Governor-Elect Tony Evers has a wall to break down as early as day one: avoid gridlock and get the parties on the same page.
The Republican legislature made the first move in December, weakening the power of the incoming Democratic governor and attorney general.

“Governor Tony Evers was elected, and I think it is time for Republicans to accept that fact and let’s get together and make a difference,” said Senator Dave Hansen (D).

At this point, it is about playing the hand you are dealt and moving on.

“I’m certainly willing to work with anybody that I can to get things accomplished for my district and the people of Wisconsin,” said Andre Jacque, a newly-elected Senator (R).

Republicans maintain their majorities in the Senate and Assembly, but as the election has shown partisan politics have fallen out of favor.

“I think, in many ways, there’s a pent-up public demand for improving the schools, universities, highways, roadways,” said Michael Kraft, professor emeritus of political science at UW-GB. “They both know they have to work together and I think they’ll find a way to do that.”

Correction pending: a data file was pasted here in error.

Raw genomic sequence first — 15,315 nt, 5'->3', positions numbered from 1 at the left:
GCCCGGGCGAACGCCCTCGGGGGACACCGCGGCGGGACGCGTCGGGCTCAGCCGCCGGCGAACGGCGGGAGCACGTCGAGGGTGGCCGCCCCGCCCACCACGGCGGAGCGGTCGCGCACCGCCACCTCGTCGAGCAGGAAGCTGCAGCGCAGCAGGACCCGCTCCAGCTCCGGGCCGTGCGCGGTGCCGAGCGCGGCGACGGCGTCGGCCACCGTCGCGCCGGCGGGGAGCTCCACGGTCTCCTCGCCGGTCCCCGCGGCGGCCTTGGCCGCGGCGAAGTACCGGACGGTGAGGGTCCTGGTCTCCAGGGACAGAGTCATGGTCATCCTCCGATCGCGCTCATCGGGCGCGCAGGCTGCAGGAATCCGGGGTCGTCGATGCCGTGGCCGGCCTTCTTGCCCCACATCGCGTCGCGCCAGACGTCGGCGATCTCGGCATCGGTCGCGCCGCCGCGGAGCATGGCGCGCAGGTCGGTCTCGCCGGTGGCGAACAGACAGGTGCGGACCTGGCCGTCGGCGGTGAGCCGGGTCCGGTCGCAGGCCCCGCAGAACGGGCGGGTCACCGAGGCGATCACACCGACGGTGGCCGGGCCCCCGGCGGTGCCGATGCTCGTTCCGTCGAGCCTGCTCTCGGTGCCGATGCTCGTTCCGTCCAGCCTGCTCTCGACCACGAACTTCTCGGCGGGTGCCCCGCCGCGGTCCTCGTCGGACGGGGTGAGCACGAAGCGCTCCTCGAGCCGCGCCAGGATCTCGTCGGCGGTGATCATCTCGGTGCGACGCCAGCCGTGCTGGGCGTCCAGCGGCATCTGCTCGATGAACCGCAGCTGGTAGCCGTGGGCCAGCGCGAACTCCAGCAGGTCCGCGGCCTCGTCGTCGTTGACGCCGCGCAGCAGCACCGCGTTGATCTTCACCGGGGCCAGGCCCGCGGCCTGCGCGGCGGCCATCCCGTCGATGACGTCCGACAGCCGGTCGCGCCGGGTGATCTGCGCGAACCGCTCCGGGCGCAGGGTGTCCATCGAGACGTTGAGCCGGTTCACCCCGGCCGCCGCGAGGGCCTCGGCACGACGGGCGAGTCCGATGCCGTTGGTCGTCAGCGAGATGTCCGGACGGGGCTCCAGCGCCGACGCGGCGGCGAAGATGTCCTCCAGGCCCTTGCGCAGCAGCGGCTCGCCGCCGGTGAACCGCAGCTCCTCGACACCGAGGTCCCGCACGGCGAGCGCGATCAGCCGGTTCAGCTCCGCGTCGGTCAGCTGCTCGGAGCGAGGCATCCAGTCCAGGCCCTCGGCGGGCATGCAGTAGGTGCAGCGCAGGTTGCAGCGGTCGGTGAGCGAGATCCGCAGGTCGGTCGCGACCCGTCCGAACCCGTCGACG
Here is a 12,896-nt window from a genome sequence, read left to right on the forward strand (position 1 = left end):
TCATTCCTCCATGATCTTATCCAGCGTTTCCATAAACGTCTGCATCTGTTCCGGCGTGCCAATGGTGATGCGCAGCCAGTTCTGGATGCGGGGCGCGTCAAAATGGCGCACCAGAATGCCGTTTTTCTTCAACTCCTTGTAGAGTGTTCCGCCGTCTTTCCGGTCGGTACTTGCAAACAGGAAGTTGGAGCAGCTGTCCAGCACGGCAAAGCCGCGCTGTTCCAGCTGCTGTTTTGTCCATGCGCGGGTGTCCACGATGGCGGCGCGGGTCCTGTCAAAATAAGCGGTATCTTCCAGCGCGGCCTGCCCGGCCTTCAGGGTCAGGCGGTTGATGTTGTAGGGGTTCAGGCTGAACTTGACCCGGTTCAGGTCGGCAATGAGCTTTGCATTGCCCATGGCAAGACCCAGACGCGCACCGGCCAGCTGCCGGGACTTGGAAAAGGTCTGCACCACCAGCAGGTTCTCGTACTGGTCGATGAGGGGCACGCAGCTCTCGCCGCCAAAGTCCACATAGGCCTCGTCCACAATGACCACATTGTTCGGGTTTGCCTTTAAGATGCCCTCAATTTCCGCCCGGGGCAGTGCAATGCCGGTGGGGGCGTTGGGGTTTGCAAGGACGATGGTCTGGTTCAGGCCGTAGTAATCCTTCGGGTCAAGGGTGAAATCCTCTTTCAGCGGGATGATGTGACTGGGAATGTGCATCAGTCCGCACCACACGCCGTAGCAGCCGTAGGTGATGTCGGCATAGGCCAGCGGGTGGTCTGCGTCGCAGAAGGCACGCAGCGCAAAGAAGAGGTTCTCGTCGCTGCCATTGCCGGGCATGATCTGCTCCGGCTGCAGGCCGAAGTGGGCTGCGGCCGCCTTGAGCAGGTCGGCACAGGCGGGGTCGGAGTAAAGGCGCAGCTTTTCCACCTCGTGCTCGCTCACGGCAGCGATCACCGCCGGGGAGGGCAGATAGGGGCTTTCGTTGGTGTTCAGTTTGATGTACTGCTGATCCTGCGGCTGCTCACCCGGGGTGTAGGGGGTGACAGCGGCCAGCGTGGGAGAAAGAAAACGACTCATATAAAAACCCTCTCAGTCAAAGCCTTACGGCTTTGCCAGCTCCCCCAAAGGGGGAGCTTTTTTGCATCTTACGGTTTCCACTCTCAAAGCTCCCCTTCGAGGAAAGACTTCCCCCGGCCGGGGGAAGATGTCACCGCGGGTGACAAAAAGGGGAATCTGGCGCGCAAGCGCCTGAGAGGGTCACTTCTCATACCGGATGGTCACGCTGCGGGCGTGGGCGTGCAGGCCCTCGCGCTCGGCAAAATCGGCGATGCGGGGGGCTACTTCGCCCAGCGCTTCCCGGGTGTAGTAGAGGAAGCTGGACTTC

The new governor says he will work with the Republican legislature. And not only that–he must.

“Will there be fighting and jousting about these things, of course there will be,” said Democratic Governor-Elect Tony Evers. “But at the end of the day, we’re going to be able to reach common ground and do some good things for the people of Wisconsin.”

A hundred-day plan will be talked about soon, with a focus on the state budget.
And Evers says the people will remain a part of the process.

“We want to have people across the state actively involved in discussions about this next budget,” said Evers. “Because it’s so important for the state that we do solve these issues, especially around transportation and education and health care.”

He says people are bored of the constant fighting and stonewalling.

“They care, frankly, more about making sure that we are civil to each other and that we tone down the rhetoric going forward,” said Evers. “I think that’s going to be a good message and be well-received by the people of Wisconsin.”

The inauguration ceremony is Monday at the Capitol Rotunda in Madison at 11am.